Originally posted on The Outside Corner  |  Last updated 8/26/13

The Washington Nationals have already fired one hitting coach this season. Should they consider making another change at that position this year, thanks to Denard Span and his mother? Rick Eckstein was canned in mid-July, scapegoated for an offense that had scored the second-fewest runs in the NL (367) at the time. The Nats were also near the bottom of the league in team batting average (.241) and OPS (.686). As a result, general manager Mike Rizzo called Rick Schu up from the minors to take over hitting coach duties. But has Schu gotten the immediate results from any Nats hitter that Span received from his mother's advice over the weekend?  As the Washington Post's Adam Kilgore tweeted, Span's mother told her son that he needed to swing at the first pitch more often. Span followed his mom's tip on Sunday against the Kansas City Royals and had a great day at the plate because of it. In the third inning, the Nationals center fielder singled on a first-pitch fastball from Ervin Santana. During his next at-bat in the seventh, Span jumped on a first-pitch changeup for a home run. In the ninth, he smacked the first pitch from Greg Holland — a 99 mph fastball — for another single. The one time Span didn't swing at the first pitch on Sunday? He grounded out to first base. Obviously, Mother knows best, right? Span didn't think so at first. “I was [ticked] off,” Span told reporters after the game, laughing. “I didn’t even reply back to her.” As I'm sure we all know, it's sometimes the tough love from Mom that helps the most. Span's mother knows that herself, having taken a foul ball to the chest from her son in 2010. They play rough in the Span family!  Let's give Schu his proper credit, though. He got Span to relax at the plate. As a separate article by Kilgore explains, Schu advised Span to move his hands and rest them on his shoulder before swinging. That's prevented the swing from being too "choppy."  Moving Span to the seventh spot in the lineup at one point also helped with his approach. Rather than try to see more pitches, hitting lower in the batting order liberated Span to be more aggressive. That resulted in a .356 batting average and .956 OPS in 46 plate appearances. Span took that philosophy back to the leadoff spot and has been more successful since then.  The Nationals' offense has actually been far better during the second half of the season ranking third in batting average and first in OPS. Having a healthy Jayson Werth and Ryan Zimmerman in the lineup, Adam LaRoche overcoming an early-season slump and Anthony Rendon taking over at second base for Danny Espinosa surely have much to do with that. But Schu has definitely made a difference with his tutelage, focusing more on a approach than mechanics. Or maybe the Nats' hitters just needed to hear another voice. Like Mom's.  [For the Win]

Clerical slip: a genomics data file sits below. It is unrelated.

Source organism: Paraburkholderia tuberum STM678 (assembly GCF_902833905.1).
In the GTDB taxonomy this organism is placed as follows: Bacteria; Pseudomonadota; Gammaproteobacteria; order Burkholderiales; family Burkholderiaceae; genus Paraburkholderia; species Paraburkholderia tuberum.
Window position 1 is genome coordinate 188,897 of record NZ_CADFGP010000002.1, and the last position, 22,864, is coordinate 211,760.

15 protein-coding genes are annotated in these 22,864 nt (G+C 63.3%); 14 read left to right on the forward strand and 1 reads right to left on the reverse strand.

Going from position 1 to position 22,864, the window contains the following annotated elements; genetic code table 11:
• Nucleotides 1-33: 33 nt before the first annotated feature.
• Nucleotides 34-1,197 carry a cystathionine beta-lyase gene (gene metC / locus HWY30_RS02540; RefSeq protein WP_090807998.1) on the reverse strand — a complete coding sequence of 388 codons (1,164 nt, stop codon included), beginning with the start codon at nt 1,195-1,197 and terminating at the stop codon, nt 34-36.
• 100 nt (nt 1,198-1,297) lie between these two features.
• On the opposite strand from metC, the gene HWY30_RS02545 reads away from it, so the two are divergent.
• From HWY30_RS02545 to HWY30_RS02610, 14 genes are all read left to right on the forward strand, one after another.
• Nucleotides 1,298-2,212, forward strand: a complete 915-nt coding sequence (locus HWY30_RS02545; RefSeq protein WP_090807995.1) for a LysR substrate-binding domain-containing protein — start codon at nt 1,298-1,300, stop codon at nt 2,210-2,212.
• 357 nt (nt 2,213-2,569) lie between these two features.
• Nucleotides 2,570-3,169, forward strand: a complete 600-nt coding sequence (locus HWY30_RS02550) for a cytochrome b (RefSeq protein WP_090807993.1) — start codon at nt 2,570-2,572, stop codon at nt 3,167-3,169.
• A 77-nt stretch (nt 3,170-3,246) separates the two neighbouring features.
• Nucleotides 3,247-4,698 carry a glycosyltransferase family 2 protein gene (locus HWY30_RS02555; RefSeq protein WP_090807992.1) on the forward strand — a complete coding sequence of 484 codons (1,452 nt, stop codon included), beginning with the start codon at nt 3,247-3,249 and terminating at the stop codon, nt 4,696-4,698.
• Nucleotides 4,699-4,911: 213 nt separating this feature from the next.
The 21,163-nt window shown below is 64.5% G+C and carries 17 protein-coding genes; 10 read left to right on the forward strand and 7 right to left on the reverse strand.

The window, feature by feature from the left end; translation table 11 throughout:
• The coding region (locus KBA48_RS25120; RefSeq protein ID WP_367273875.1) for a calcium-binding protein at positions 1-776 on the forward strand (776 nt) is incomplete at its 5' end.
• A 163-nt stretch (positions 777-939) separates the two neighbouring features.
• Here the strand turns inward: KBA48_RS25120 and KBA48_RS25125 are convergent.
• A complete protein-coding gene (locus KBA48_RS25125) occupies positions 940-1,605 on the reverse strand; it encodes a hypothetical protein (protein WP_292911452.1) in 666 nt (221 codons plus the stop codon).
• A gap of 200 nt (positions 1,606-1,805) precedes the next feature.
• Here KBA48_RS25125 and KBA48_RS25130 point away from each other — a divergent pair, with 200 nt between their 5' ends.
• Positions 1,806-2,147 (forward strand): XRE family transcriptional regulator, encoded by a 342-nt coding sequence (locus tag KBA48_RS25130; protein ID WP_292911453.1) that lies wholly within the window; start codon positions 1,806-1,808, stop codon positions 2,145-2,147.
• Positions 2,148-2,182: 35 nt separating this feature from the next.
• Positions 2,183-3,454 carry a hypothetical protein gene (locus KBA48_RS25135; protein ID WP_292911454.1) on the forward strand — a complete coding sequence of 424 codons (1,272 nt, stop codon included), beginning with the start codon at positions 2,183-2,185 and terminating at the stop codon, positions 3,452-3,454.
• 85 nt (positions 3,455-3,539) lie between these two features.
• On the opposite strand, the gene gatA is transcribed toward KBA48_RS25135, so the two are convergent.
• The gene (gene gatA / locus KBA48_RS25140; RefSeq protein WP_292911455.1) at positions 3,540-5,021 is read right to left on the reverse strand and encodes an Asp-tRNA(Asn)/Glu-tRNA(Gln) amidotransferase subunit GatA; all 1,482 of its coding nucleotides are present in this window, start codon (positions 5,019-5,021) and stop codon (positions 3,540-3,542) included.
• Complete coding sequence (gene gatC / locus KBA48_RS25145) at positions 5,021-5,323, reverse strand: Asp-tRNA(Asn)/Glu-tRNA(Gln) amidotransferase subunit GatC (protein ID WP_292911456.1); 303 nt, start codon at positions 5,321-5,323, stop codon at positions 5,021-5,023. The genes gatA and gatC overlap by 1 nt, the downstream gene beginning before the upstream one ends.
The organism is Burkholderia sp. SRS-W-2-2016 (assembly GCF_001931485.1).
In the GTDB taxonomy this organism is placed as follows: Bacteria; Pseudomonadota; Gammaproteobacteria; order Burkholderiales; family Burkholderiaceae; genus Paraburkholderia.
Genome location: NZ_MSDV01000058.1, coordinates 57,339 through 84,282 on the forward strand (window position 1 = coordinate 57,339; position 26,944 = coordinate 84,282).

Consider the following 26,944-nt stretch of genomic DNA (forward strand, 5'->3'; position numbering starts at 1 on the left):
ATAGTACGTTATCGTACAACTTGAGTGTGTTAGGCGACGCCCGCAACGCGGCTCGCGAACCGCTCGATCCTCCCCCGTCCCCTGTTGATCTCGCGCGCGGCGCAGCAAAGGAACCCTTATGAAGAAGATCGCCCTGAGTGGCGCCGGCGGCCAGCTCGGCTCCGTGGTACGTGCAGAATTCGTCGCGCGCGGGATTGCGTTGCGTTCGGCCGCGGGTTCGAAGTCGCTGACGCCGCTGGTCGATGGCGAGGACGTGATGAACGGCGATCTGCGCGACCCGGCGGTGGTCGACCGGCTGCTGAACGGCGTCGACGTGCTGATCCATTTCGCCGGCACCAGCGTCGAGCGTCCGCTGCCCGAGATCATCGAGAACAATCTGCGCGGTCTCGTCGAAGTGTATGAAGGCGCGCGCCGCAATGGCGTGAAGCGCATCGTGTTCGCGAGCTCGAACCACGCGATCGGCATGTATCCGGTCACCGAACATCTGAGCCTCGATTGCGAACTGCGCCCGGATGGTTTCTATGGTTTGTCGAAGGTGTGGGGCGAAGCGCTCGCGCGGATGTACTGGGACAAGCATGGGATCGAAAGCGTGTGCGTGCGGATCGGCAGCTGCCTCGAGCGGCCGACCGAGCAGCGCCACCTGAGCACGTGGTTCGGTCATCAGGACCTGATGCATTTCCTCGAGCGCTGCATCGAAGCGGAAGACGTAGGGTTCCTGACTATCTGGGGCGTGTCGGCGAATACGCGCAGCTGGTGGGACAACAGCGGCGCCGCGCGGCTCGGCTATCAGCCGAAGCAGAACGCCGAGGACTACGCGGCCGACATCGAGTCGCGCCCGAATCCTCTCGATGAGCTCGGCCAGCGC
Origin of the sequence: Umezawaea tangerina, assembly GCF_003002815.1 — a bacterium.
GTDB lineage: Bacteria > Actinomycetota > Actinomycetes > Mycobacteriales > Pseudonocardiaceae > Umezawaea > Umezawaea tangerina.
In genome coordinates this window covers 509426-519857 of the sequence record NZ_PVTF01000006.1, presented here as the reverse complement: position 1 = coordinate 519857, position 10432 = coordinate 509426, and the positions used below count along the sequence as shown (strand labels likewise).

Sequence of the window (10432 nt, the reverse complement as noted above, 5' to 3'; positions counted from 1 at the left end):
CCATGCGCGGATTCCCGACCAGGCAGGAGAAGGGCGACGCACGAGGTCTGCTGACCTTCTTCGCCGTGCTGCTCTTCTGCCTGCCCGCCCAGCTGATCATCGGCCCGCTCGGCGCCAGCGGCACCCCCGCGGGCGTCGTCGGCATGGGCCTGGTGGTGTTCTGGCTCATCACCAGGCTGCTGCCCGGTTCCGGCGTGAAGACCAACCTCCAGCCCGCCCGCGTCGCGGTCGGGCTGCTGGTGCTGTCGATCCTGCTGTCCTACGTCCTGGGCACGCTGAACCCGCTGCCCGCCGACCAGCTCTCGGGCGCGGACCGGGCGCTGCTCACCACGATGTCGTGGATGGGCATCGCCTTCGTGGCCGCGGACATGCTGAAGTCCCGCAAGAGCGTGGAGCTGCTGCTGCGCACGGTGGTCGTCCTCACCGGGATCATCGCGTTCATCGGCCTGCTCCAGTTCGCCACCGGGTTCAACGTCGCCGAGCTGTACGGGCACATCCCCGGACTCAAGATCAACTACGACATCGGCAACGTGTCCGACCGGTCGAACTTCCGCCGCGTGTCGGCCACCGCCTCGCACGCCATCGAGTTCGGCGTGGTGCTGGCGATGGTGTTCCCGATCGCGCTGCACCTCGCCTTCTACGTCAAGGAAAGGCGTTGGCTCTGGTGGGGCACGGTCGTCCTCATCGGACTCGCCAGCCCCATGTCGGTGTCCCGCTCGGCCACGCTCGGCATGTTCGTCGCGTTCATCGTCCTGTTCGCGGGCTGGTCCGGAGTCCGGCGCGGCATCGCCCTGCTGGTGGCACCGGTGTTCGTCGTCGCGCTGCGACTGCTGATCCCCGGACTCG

This article first appeared on The Outside Corner and was syndicated with permission.

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